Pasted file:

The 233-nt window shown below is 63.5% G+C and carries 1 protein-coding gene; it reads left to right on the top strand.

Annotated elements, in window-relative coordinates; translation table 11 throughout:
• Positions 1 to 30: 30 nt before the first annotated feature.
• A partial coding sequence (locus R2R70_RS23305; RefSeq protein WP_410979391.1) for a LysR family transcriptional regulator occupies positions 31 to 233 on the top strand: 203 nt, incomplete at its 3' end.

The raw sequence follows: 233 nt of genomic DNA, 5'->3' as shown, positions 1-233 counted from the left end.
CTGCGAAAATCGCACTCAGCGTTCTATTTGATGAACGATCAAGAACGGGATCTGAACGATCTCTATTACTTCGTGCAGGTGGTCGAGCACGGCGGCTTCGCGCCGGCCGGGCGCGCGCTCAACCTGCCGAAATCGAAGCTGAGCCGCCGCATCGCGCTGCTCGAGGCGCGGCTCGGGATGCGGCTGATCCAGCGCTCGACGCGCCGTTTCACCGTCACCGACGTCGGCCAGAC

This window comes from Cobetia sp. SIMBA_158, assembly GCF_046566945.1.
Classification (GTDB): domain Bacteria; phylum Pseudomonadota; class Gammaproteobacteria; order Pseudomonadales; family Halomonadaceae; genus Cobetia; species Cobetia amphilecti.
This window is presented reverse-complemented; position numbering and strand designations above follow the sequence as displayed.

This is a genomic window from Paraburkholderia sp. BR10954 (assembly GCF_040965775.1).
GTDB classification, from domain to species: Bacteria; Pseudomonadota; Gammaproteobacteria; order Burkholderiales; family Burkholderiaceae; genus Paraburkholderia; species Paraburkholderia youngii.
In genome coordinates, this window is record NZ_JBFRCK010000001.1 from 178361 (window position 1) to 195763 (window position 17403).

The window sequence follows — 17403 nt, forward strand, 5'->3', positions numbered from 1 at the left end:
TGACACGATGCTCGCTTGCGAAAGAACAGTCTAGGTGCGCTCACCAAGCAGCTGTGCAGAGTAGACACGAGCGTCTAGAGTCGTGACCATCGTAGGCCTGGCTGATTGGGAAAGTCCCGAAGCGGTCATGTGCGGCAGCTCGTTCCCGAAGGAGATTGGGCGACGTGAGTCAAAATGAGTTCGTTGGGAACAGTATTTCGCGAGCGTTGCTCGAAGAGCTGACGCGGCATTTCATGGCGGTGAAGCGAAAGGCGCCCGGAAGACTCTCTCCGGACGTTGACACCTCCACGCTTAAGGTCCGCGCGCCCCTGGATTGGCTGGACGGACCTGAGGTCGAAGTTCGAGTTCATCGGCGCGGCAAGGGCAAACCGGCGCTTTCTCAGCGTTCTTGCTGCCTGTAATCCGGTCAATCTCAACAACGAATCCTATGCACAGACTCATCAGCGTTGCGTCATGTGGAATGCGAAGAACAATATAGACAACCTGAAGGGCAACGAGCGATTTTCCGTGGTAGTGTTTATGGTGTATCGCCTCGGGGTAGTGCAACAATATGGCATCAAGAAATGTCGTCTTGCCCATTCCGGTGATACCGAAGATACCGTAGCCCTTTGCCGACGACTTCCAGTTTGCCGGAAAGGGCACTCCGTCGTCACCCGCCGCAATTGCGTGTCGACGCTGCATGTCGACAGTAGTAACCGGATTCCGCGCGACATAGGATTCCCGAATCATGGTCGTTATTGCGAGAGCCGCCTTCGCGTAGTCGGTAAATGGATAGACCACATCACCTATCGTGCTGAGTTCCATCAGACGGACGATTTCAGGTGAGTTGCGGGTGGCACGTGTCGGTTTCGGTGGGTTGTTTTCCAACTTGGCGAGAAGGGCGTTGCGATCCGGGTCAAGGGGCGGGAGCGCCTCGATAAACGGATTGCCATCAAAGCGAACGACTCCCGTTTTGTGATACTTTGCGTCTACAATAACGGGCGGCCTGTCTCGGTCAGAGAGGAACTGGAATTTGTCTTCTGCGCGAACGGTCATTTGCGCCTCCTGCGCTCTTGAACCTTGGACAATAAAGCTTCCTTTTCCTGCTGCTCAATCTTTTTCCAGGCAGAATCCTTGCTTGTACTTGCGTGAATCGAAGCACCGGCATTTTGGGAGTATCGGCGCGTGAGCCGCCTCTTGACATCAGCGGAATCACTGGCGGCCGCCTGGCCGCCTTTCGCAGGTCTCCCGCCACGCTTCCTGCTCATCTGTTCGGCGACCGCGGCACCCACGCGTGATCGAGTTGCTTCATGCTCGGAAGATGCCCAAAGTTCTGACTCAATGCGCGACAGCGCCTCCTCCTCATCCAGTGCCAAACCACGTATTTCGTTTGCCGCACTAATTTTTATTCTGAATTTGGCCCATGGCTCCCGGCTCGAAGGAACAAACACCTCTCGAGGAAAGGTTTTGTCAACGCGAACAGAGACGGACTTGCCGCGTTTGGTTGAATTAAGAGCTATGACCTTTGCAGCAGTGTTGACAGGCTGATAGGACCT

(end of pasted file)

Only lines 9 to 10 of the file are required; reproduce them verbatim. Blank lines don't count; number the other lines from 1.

This window is presented reverse-complemented; position numbering and strand designations above follow the sequence as displayed.

This is a genomic window from Paraburkholderia sp. BR10954 (assembly GCF_040965775.1).